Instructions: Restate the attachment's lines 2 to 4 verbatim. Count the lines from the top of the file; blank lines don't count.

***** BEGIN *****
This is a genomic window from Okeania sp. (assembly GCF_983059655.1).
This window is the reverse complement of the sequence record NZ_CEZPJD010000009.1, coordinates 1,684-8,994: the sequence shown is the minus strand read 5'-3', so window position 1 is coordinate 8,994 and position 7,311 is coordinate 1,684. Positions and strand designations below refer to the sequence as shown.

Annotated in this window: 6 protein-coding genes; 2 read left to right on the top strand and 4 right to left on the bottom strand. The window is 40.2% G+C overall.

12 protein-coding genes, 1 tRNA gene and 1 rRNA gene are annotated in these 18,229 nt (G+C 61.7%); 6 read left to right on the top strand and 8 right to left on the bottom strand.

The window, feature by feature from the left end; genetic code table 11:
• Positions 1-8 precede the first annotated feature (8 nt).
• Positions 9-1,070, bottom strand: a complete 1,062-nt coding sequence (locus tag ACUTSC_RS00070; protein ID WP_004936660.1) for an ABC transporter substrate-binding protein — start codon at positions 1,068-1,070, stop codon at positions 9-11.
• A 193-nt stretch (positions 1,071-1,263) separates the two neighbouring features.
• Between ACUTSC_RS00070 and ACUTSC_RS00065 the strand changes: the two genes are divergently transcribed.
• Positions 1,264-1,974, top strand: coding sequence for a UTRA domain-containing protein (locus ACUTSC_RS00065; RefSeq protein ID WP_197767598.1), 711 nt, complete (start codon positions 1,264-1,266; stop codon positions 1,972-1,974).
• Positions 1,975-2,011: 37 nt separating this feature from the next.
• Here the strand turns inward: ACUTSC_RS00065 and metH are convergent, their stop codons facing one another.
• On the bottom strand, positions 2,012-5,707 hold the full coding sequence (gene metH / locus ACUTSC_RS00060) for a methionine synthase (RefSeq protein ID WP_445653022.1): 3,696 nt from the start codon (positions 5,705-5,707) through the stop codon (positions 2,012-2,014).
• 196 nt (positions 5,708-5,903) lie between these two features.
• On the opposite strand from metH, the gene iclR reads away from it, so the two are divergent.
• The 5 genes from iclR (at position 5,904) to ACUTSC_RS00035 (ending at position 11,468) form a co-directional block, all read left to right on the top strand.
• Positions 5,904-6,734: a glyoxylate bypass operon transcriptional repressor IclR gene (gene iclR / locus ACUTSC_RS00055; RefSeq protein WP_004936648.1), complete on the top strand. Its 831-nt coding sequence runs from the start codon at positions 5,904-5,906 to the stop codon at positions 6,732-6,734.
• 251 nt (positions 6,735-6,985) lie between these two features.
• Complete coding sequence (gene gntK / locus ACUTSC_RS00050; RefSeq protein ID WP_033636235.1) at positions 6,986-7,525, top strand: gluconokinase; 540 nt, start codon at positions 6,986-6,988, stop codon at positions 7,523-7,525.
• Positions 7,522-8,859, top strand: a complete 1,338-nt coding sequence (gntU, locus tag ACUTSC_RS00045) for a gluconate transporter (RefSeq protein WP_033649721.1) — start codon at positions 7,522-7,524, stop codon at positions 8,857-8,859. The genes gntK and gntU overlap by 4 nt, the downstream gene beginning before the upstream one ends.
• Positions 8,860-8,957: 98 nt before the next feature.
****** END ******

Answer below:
This window is the reverse complement of the sequence record NZ_CEZPJD010000009.1, coordinates 1,684-8,994: the sequence shown is the minus strand read 5'-3', so window position 1 is coordinate 8,994 and position 7,311 is coordinate 1,684. Positions and strand designations below refer to the sequence as shown.

Annotated in this window: 6 protein-coding genes; 2 read left to right on the top strand and 4 right to left on the bottom strand. The window is 40.2% G+C overall.

12 protein-coding genes, 1 tRNA gene and 1 rRNA gene are annotated in these 18,229 nt (G+C 61.7%); 6 read left to right on the top strand and 8 right to left on the bottom strand.